Furbish's Lousewort Habitat
go to: USFWS Gulf of Maine Watershed Habitat Analysis
go to: Species Table
Feedback: We welcome your suggestions on improving this model!
Furbish's lousewort, Furbish's wood betony; Pedicularis furbishiae
Use of Study Area Resources:
Furbish's lousewort (aka Furbish's wood betony) is a federally endangered herb of the snapdragon (Scrophulariaceae) family. It is endemic to the St. John River Valley, and its entire range is limited to 225 km of the St. John River, extending from the town of Andover, New Brunswick (Canada) upstream to a point 2.4 km past the confluence with the Big Black River in Aroostook County, Maine (USFWS 1991). Occurrence information was provided by the Maine Natural Areas Program.
Furbish's lousewort grows in the zone subject to spring flooding and scouring by river ice and flood debris (Gawler 1983). It requires early- to mid-successional sites, relying on disturbance to open up new areas for colonization and to limit competing vegetation (USFWS 1991). It does not grow in undisturbed habitats that offer otherwise appropriate conditions, and has not been found on any tributaries of the St. John River (Gawler 1983). The majority of sites where it is found are limited to riverbanks facing northeast, north, northwest or west and above the average summer low water level (Gawler 1983, USFWS 1991). In a few cases successful populations occur on sites having east and southeast aspects (Gawler pers. comm.).
Suitable microhabitats include chunks of riverbank that have been undercut, and "slumped down from the higher parts of the bank" (Gawler 1983), damp, shaded areas below the treeline at the crest of the riverbank (Richards 1976), the slope at the foot of the steepest part of the riverbank, the gentle slope of the river-beach" (Gawler 1983), or wet, well-drained areas by seeps or rivulets (Richards 1976, Stirrett 1980 in Gawler 1983, Gawler 1983).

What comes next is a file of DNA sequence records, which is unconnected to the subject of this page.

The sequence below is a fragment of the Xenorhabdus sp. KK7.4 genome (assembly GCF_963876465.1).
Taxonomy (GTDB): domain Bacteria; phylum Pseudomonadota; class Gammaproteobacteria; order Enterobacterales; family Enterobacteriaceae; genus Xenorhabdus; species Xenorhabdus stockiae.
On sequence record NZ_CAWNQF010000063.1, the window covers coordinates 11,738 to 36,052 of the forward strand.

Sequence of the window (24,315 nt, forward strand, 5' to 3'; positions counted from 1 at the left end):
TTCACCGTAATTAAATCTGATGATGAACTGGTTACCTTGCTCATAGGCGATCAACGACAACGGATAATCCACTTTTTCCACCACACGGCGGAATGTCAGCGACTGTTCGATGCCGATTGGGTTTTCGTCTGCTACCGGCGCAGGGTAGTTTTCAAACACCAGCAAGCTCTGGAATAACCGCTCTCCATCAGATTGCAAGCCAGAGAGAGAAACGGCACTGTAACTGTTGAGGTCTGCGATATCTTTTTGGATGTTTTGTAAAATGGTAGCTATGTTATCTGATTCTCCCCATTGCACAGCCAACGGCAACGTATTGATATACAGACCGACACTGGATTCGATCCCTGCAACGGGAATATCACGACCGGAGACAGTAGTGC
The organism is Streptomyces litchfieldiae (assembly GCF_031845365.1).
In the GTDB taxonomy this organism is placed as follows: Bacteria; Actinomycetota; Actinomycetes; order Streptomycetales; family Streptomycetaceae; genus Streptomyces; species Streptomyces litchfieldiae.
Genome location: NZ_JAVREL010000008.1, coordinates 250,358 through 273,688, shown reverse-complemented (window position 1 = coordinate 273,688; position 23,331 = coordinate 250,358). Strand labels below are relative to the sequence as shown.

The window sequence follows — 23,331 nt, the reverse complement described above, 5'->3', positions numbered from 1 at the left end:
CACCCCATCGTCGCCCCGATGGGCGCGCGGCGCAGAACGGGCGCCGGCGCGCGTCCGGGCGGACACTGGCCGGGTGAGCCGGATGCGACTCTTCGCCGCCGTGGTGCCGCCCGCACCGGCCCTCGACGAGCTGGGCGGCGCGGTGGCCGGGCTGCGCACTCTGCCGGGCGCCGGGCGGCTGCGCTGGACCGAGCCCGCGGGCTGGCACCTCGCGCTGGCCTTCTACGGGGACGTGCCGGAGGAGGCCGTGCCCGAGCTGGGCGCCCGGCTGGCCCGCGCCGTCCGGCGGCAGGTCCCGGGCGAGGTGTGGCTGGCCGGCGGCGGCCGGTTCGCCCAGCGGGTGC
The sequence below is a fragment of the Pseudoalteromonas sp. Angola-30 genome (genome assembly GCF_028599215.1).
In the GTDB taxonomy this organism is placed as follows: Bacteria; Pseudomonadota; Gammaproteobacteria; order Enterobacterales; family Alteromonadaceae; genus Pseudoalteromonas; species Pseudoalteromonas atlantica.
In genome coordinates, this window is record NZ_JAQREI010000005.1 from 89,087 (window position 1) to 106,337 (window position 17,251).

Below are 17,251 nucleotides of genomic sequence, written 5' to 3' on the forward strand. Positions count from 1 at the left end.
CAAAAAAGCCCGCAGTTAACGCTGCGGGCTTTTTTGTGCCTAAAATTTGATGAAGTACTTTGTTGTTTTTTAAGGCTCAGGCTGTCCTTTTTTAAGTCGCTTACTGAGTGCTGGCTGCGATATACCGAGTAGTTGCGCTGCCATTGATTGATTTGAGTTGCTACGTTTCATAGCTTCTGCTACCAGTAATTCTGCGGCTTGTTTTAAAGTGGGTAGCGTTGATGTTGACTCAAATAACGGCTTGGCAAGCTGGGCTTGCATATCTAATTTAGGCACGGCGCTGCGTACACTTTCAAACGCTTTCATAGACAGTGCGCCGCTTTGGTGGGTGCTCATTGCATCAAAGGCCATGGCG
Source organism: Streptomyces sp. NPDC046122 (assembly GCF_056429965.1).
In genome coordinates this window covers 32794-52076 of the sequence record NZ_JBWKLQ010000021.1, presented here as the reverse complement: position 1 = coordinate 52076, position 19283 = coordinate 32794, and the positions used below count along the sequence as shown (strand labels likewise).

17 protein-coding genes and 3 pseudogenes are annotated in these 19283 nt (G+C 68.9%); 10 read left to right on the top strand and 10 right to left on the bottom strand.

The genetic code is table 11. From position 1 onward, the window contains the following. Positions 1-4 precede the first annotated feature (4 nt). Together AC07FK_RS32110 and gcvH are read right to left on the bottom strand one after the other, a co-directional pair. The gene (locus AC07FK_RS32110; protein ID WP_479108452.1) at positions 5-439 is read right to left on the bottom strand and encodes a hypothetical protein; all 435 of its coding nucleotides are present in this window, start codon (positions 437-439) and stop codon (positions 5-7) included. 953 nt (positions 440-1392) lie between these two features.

The majority of plants occur where canopy cover provides shade for most of the day (Richards 1976, Gawler 1983, Menges et al. 1985), competing vegetation is sparse (USFWS 1991), frequently on a mossy substrate (Menges et al. 1985). Studies found wide variability in suitable moisture levels and associated vegetation at sites where the plant is successful (Menges et al. 1983). High population growth rates with an associated high risk of local extinction are characteristic of plants growing on saturated, unconsolidated, gravelly substrate, versus lower growth rates and lower risk of local catastrophic extinction for populations on more stable, fine-textured silt deposits (USFWS 1991). These distinctions in sediments reflect the amount of energy in the river current at the time of deposition, and accordingly are also a measure of site stability.
Adjacent land covers are most often forests of the Eastern-Spruce-Fir association, and in a few cases forests of Aspen-Birch association, or a mixture of the two (Fish & Wildlife Information Exchange website, 1999).
This herbaceous perennial is known to be pollinated by only one species of bumble bee, Bombus vagans, and reproduces only by seed (Gawler 1983). A large number of seeds are produced, which drop beneath the parent plant and may form colonies or be distributed by wind and water (Environment Canada website 1999, Waller et al. 1987).